Twitter’s outrageous meddling in British democracy
In banning Tommy Robinson and Carl Benjamin, Twitter is behaving like a corporate dictator.
For months and months, Britain’s chattering classes have been fretting over Silicon Valley’s alleged stranglehold over political life. Letting their imaginations run far ahead of the evidence, they’ve claimed that shady social-media giants allowed their users to be hoodwinked and manipulated by dastardly populist troublemakers. And yet now, amid all this hyperbole, we have a real and clear instance of Silicon Valley meddling in British politics and these people have suddenly gone very quiet. Social-media bosses are now determining, arrogantly and unilaterally, which electoral candidates may use the internet to spread their political message, and our supposedly liberal friends aren’t raising so much as a peep of protest.
Both Tommy Robinson and Carl Benjamin have had their campaigning accounts suspended by Twitter. In next month’s European Parliament elections, Robinson is standing as an independent candidate in the north-west of England and Benjamin is standing as a UKIP candidate in the south-west of England. Both men, known for their anti-Islam or non-PC views, had already been personally banned from Twitter, for falling foul of Twitter’s terms and conditions on ‘hateful conduct’. Whatever you think of those earlier bans – my view is that social media is a pointless and self-defeating phenomenon if it doesn’t permit the expression of all views, including difficult and even hateful views – you must surely recognise that the latest ban on their campaigning accounts is of a different and far more concerning order. For what we have here is Twitter effectively decreeing who may campaign for office in a UK election.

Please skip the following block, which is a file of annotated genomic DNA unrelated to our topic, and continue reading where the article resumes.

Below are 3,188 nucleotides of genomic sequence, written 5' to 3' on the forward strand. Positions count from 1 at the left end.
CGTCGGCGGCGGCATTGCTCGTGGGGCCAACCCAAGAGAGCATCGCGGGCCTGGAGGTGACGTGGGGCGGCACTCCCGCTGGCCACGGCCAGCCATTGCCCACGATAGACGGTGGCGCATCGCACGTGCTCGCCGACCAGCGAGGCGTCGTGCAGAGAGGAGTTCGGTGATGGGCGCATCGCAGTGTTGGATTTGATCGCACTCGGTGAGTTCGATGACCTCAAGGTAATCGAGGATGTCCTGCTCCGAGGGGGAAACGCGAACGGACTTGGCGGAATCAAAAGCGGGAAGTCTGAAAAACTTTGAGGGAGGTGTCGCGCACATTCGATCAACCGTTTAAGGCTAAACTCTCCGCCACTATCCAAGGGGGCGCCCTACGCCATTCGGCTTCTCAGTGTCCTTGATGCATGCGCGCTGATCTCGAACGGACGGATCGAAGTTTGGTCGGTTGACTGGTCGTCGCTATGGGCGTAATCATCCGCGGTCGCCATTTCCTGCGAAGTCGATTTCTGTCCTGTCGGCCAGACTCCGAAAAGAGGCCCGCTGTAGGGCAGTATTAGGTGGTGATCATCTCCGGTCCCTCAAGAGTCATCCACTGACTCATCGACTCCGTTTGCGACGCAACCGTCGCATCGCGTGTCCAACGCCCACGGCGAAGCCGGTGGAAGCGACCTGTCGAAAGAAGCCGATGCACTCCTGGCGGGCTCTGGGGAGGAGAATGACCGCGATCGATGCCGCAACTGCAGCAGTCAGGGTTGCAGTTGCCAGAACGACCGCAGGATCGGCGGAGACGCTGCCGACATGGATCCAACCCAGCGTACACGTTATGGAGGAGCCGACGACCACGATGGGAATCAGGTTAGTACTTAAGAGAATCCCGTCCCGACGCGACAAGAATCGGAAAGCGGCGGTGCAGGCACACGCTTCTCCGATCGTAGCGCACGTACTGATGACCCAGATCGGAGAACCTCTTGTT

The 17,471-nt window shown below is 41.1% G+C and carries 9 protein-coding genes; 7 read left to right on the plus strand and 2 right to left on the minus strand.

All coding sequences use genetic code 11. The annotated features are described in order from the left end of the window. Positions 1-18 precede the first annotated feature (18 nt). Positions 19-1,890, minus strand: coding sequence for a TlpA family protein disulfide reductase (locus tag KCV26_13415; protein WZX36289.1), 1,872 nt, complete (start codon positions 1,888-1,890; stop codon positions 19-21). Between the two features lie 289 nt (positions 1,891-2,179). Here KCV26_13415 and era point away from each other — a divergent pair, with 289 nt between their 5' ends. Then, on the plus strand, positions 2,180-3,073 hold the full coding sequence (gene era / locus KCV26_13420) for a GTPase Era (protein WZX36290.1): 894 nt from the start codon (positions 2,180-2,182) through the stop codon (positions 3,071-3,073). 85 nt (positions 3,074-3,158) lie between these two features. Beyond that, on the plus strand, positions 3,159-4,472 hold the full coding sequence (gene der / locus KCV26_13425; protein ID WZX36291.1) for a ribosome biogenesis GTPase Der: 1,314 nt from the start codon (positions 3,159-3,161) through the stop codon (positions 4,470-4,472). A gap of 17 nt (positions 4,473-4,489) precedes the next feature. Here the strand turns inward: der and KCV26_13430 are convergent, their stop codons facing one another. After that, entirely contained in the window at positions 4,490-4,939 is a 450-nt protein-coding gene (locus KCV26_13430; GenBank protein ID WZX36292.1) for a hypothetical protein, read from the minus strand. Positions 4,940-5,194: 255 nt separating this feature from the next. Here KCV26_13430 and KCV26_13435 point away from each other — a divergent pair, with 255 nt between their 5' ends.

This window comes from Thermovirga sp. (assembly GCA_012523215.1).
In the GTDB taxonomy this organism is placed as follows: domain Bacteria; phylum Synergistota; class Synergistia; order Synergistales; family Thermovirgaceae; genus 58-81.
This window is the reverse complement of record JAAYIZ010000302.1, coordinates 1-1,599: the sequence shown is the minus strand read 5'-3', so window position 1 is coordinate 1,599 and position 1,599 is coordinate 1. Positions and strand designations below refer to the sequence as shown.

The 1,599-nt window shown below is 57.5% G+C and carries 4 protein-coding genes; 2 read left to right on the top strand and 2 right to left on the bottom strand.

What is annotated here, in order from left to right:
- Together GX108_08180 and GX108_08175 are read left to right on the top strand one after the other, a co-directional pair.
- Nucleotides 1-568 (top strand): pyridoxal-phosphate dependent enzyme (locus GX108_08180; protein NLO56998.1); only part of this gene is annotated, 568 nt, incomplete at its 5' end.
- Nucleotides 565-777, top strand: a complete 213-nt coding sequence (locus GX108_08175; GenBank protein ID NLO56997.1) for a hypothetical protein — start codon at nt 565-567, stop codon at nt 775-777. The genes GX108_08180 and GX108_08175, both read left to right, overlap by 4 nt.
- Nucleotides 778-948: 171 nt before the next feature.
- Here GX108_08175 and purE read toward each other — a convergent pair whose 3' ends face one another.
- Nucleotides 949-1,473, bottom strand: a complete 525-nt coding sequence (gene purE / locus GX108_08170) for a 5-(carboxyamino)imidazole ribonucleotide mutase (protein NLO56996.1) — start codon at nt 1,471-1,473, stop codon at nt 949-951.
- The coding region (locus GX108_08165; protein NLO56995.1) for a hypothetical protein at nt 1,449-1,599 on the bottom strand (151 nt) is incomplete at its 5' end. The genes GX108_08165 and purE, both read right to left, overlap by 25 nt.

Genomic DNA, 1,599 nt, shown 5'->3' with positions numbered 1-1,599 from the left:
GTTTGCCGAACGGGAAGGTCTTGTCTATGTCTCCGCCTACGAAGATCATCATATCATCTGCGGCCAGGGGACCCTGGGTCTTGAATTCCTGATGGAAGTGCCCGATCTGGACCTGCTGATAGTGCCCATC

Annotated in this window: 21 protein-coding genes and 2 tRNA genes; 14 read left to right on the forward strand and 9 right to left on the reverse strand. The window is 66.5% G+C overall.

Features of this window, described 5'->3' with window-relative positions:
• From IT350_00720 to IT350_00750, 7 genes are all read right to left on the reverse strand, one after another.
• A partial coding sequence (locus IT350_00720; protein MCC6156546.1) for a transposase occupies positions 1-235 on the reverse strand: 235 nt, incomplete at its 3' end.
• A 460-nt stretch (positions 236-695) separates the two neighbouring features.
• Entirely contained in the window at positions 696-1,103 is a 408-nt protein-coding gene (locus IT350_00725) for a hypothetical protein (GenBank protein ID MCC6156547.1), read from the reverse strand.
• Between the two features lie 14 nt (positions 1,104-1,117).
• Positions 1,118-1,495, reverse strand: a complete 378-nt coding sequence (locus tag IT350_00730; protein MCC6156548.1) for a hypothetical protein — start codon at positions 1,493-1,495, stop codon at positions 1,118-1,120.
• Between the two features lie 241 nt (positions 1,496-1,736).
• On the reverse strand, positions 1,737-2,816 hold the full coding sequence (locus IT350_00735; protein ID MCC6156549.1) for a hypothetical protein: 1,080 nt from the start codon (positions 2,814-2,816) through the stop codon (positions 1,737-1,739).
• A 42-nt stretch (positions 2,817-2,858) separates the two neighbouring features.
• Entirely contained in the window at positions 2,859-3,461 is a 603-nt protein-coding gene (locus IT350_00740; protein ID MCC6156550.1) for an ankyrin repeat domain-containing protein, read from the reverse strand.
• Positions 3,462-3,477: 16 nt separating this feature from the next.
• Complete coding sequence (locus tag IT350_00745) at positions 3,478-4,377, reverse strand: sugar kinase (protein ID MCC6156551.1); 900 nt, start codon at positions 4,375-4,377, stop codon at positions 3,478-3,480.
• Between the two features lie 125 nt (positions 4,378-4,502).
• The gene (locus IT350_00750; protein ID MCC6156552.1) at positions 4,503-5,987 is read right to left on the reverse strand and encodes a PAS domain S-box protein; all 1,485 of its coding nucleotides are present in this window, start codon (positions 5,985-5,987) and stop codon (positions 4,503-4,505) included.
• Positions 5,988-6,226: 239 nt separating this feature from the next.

The social-media space has become essential to political life. Everyone knows this. Whether it’s Barack Obama using the web in 2008 to become the most popular politician in the Western world or Jeremy Corbyn’s online army using Twitter and Facebook to promote videos, memes and messages, politicians of all persuasions recognise that the social-media sphere is essentially the new public square, a global space in which your push your ideas and drum up public support. Any aspiring politician who is excluded from this space will find it difficult to compete and communicate. It is tantamount to an electoral candidate having been banned from giving public speeches or writing newspaper articles in the pre-internet era. When Twitter’s faceless overlords of acceptable political thought ban actual electoral candidates from communicating with an audience, they are dictating the shape and scope of our democratic elections; they are dictating who is a fit candidate and who is not.
This is corporate interference in Britain’s democratic affairs. Plain and simple. It matters not one jot if you like Robinson or Benjamin; what matters is that we limit the power of faraway corporations to determine who may campaign online in democratic elections. Ironically, both the radical left and the libertarian right make a similar argument in defence of Twitter’s right to ban whoever the hell it likes. This is a private company, they say, and it can host people or refuse to host people as it sees fit. This is such a lame, spineless argument to make in an era when corporate-founded social networks are so central to political and public life. It effectively empowers unaccountable capitalist elites to mould public discourse in a manner of their choosing. It elevates corporations’ property rights over the public’s speech rights and electoral rights – an understandable mistake for libertarian rightists to make, but unforgivable when it comes from the left.
What if Twitter decides that state socialism is a dodgy worldview and decides to prevent Corbynistas from carrying out electoral campaigning on its platform? What if it decrees that pro-Second Amendment libertarians are a danger to individual life and so must not be allowed to pump out their ideas during election time? The leftists and libertarians currently cheering, or shrugging off, Twitter’s recent bans wouldn’t have a leg to stand on in such a situation. They will have helped to create the situation themselves, in fact. The solution to the less-than-desirable situation where corporations oversee so much of public discussion is not to grant these corporations even more power to license certain ideas and crush others – it is to put pressure on them never to ban any individuals or ideas and not to even think about erasing the accounts of electoral candidates.
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